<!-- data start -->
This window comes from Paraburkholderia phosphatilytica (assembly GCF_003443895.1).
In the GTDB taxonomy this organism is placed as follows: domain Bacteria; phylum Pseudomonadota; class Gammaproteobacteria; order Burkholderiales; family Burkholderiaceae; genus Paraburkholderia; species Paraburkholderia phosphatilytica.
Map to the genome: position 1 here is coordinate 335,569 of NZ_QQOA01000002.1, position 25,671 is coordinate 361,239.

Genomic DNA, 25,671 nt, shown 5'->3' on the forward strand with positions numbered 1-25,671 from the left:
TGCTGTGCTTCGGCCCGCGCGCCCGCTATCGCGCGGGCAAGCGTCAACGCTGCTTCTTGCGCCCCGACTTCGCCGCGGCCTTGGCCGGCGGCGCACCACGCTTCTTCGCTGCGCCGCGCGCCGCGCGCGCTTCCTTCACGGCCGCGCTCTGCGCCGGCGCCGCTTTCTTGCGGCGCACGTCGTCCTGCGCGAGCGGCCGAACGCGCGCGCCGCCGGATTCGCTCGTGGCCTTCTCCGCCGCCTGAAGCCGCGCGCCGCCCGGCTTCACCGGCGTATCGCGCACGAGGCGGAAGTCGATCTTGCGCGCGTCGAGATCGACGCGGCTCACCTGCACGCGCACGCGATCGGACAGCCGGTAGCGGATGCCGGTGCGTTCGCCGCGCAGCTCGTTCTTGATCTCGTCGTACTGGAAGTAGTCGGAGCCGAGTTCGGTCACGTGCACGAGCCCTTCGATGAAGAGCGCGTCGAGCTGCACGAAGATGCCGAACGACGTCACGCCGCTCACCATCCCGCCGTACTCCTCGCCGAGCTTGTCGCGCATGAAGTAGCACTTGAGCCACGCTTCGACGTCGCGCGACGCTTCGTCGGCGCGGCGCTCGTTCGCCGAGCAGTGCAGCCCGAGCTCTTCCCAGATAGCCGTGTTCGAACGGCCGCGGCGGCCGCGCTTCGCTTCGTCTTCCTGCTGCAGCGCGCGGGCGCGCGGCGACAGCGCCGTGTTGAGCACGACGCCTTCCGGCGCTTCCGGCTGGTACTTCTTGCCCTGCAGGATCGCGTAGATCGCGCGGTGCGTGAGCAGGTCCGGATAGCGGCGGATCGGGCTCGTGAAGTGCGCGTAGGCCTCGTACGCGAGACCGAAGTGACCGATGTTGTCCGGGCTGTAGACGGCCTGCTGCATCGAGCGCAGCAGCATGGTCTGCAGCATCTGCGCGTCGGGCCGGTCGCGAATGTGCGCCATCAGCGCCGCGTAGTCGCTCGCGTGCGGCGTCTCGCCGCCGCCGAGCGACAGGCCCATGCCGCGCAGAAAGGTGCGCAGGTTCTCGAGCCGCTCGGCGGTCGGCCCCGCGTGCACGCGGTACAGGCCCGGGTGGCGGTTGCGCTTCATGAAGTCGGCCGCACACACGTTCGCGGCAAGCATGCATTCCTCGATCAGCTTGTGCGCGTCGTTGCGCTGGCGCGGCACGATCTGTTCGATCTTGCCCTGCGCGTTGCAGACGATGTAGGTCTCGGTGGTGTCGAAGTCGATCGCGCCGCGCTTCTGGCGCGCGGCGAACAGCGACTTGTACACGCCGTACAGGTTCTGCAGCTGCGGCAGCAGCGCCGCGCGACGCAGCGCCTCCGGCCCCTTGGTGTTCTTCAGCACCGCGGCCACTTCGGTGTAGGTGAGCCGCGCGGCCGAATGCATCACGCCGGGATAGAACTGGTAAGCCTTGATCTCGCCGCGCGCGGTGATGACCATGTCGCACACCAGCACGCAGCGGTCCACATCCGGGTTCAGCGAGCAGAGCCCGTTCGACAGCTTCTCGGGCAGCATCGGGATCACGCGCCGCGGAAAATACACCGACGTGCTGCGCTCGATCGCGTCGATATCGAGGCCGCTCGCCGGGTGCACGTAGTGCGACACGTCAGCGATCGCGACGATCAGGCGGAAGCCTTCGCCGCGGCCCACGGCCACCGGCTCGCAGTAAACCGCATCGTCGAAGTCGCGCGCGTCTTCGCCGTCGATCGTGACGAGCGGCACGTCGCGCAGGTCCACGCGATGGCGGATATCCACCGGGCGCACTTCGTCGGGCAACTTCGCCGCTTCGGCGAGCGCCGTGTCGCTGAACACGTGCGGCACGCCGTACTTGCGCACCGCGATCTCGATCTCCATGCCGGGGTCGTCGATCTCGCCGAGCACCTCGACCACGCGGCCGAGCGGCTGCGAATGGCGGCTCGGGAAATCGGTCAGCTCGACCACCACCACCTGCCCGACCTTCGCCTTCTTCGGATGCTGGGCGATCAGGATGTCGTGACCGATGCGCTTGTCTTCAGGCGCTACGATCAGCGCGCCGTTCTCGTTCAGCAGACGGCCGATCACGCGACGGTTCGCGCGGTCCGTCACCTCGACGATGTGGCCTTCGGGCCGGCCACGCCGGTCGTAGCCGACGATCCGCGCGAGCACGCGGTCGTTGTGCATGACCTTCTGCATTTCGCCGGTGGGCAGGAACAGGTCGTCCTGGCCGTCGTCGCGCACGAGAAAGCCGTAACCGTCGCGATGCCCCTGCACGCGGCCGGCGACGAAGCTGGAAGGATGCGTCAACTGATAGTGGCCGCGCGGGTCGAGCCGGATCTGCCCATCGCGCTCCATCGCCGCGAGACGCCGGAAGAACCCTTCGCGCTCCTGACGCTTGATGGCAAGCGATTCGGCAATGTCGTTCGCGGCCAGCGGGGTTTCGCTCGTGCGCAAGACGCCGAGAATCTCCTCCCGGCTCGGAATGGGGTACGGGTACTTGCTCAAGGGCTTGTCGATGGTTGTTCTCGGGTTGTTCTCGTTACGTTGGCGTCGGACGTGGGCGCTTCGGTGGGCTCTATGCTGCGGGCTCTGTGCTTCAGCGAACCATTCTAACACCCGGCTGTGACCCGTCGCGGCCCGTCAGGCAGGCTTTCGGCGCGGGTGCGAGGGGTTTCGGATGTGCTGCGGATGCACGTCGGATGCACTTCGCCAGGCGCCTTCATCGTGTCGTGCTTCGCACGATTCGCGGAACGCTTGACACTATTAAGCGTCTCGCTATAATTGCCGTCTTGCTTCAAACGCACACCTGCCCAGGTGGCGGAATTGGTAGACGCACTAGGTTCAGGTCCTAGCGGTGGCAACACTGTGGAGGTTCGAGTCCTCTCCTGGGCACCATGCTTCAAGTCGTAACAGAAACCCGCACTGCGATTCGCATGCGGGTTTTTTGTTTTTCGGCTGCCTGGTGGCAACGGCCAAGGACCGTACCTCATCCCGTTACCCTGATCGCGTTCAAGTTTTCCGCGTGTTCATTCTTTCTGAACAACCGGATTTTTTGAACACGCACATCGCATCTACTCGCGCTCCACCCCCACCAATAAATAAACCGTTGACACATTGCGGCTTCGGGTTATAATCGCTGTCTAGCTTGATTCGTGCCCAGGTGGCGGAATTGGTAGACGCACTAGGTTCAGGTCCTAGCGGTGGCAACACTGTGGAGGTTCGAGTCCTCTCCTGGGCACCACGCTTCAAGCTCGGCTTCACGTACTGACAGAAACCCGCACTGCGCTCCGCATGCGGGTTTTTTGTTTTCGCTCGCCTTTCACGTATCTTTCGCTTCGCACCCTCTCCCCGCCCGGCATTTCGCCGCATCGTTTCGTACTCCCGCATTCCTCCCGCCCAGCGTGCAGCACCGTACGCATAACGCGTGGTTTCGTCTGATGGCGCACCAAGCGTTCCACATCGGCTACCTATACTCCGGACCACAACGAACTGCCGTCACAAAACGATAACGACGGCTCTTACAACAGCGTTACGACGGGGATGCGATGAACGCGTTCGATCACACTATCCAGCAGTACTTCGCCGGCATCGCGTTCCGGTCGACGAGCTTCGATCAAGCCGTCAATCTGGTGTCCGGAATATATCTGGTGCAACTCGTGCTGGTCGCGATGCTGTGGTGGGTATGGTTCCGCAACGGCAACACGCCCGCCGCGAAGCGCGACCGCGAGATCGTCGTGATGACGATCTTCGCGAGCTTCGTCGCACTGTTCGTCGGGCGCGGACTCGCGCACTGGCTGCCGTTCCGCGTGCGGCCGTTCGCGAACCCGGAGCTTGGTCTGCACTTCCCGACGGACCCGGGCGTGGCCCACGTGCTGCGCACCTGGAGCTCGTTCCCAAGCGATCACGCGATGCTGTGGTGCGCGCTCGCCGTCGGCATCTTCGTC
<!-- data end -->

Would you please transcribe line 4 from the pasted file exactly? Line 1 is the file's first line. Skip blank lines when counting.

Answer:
Genomic DNA, 25,671 nt, shown 5'->3' on the forward strand with positions numbered 1-25,671 from the left: